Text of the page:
O’BRIEN: But it is not just the easy availability of guns that distinguishes America from our European neighbors or explains why our incarceration rate is more than three times higher. Yale law professor James Whitman, in his critically acclaimed book Harsh Justice, says Americans simply do not share the sense of “human dignity” that their forebears historically bestowed, even on those who committed horrible crimes:
PROFESSOR JAMES WHITMAN (Professor of Comparative and Foreign Law, Yale Law School): If you go back to the 18th century, before the American Revolution, before the French Revolution, what you discover is that there were two tracks of punishment. There was punishment for high-status people, and there was punishment for low-status people. The most famous example involves the death penalty. High-status people had their heads cut off; beheading was the ordinary form of the death penalty for high-status persons. Low-status person were hanged. Hanging was much more shameful than beheading. But it wasn’t only true of the death penalty. Much more broadly, high-status persons were treated respectfully. They were confined in what were called forms of “fortress confinement.” They were placed in apartments where they were given books to read. They had visits from their friends. They could expect fine food and decent treatment, whereas low-status persons were effectively subjected to slavery, a kind of death sentence in itself. What’s happened, remarkably, over the last couple of centuries is that in continental Europe and particularly the old high-status forms of treatment have been generalized to all convicts in Europe, so that everyone is now treated decently.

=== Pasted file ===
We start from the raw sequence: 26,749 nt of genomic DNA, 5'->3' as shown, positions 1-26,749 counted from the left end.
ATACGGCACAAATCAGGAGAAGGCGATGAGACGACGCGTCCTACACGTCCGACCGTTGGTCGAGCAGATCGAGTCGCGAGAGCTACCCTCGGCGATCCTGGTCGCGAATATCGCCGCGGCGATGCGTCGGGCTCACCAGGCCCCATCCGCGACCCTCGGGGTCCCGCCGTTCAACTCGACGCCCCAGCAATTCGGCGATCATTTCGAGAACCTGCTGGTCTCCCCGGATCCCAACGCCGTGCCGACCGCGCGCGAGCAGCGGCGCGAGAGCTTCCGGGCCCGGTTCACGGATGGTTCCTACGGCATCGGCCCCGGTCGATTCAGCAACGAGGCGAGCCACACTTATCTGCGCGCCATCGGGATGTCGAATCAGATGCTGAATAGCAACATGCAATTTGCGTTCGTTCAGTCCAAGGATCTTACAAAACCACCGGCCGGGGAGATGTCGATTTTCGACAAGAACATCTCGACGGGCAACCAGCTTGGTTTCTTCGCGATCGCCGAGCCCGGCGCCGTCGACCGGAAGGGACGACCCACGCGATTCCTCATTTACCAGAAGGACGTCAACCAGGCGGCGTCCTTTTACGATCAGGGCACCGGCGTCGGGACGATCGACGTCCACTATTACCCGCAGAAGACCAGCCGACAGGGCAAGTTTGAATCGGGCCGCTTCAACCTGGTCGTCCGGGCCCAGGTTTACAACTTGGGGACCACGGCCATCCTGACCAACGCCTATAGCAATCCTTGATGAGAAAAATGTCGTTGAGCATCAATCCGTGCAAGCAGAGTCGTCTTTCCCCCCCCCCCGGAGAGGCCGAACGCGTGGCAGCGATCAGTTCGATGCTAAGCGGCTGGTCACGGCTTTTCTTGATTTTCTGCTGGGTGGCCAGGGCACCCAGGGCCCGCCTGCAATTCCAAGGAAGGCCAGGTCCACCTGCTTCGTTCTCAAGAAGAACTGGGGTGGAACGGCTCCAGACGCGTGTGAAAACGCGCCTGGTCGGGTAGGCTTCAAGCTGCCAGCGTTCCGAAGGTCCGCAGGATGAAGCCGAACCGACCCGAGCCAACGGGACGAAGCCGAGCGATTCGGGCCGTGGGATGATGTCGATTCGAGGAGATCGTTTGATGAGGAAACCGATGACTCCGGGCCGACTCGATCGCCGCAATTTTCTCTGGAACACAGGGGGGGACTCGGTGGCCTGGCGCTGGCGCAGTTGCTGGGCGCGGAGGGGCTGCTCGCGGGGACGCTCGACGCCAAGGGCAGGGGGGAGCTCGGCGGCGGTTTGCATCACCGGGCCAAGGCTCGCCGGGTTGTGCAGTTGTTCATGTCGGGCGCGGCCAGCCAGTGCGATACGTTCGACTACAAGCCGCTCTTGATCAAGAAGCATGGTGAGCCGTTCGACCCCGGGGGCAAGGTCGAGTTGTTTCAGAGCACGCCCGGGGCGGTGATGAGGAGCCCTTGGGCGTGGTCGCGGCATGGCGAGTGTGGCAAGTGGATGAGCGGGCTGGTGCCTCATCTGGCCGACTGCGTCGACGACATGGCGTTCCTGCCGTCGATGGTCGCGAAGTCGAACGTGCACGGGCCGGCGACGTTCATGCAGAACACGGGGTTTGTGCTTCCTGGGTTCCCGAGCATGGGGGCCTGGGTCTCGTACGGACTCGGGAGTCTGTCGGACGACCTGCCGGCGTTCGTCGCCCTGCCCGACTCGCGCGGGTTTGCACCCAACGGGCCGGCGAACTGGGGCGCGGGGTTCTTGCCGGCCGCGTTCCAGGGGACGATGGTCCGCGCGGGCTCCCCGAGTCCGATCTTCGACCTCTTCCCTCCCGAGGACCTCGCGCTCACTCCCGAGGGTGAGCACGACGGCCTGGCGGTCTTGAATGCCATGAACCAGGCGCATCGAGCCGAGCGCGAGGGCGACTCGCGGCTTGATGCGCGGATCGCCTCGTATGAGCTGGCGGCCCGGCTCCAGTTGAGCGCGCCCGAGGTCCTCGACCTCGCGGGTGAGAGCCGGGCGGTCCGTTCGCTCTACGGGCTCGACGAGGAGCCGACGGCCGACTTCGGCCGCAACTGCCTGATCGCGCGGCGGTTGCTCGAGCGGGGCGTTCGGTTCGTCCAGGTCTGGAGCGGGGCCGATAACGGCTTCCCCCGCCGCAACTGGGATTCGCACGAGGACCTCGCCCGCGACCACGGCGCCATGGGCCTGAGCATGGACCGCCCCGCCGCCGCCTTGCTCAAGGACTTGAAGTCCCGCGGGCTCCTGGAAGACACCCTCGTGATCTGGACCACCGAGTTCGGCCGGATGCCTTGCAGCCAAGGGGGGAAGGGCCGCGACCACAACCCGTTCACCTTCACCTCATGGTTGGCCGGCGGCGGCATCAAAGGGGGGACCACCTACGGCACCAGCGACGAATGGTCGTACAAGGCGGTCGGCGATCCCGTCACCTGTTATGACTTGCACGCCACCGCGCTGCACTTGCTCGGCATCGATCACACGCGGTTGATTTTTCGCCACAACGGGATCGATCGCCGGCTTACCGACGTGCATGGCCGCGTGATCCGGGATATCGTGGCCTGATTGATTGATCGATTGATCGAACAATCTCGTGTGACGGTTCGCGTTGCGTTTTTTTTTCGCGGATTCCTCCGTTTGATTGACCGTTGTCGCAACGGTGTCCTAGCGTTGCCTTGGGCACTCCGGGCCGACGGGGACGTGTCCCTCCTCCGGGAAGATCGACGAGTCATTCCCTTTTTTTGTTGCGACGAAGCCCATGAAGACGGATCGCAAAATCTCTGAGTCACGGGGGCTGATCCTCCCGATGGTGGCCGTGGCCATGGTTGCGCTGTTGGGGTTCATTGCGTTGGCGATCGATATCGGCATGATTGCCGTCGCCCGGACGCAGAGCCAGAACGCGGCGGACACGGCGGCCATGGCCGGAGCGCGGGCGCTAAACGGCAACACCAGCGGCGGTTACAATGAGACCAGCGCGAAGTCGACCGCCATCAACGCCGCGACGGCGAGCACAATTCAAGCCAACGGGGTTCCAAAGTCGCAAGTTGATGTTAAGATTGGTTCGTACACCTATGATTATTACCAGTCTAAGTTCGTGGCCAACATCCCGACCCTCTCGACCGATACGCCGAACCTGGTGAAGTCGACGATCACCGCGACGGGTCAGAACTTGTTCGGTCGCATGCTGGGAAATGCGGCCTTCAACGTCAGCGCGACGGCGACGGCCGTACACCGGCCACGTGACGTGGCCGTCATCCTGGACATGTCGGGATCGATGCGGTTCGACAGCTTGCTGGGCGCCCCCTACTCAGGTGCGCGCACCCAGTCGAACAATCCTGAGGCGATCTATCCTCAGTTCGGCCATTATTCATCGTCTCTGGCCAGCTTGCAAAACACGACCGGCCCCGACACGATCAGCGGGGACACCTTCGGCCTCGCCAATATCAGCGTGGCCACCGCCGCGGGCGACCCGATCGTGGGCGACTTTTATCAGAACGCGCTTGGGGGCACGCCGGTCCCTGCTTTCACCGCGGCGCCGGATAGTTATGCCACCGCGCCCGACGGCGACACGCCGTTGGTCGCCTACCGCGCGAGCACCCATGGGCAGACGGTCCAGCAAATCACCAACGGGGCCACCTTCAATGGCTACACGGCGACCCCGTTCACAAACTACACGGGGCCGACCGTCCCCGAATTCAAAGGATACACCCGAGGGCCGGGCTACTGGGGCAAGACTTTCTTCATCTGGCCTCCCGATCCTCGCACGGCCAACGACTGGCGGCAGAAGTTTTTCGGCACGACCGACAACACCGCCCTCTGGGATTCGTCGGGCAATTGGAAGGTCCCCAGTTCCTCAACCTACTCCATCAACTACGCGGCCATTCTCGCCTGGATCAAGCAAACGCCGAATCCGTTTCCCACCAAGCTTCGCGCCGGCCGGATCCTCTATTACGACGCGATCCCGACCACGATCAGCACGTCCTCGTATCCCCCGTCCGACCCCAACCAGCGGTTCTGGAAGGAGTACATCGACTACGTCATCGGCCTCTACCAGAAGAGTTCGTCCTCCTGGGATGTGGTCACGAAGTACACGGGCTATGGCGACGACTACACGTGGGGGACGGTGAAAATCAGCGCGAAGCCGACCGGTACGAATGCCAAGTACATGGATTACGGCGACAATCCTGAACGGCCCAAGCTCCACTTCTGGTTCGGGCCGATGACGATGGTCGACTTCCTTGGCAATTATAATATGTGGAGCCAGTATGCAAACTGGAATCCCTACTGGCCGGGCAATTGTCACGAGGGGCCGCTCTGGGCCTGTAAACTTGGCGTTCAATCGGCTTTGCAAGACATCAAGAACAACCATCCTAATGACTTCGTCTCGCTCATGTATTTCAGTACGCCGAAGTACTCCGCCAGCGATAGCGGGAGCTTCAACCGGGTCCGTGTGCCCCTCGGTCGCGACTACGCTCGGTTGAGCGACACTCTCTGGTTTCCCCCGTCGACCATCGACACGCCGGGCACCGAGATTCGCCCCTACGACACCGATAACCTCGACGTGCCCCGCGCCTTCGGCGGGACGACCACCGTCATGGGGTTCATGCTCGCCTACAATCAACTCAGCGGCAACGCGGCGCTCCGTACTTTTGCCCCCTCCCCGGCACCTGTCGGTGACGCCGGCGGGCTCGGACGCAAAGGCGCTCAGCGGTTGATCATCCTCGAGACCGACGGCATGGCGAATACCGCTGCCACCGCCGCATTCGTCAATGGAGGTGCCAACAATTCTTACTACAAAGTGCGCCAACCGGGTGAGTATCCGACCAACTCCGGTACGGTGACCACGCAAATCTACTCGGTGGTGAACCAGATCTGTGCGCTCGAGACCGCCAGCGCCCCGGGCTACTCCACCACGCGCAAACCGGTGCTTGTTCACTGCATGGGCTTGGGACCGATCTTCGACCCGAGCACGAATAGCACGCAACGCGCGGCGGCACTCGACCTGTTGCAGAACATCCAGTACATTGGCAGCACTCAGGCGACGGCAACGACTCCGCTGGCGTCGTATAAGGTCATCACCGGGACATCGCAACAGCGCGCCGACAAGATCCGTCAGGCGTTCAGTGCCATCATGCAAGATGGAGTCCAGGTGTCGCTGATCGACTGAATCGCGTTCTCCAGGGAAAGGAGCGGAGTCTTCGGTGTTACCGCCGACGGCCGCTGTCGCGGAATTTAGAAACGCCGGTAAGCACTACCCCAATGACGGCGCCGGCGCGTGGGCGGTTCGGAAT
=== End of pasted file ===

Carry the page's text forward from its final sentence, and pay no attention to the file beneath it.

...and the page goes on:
We saw this most recently in the case involving Anders Breivik, the horrific mass murderer in Norway...
O’BRIEN: Anders Breivik, a self
-proclaimed neo-Nazi, murdered seventy-seven people in two separate attacks in Norway in 2011.
PROFESSOR WHITMAN: …who, as you may have read, is being housed in a three-room apartment with all sorts of conveniences and equipment. That sort of treatment—even a man who committed an extraordinarily horrific act of that type is considered necessary for maintaining values of human dignity in Europe. By contrast, the old high-status forms of treatment have entirely vanished in the United States. As we all know, detention in an American prison is an extraordinarily degrading experience.
O’BRIEN: What about retribution?
NEGANGARD: Well, I’ll tell you, I think retribution—honestly, in the last analysis—is for the good Lord and not the American government.
O’BRIEN: That might be a tough sell for many Americans who cite retribution as the primary reason they support capital punishment. In most of Europe, which doesn’t have the death penalty, only the most dangerous offenders go to prison, and rehabilitation is a high priority. In the United States, by contrast, the primary goals seem to be retribution and deterrence. To Marc Mauer, it is a case of limited resources, aggravated by mistaken priorities.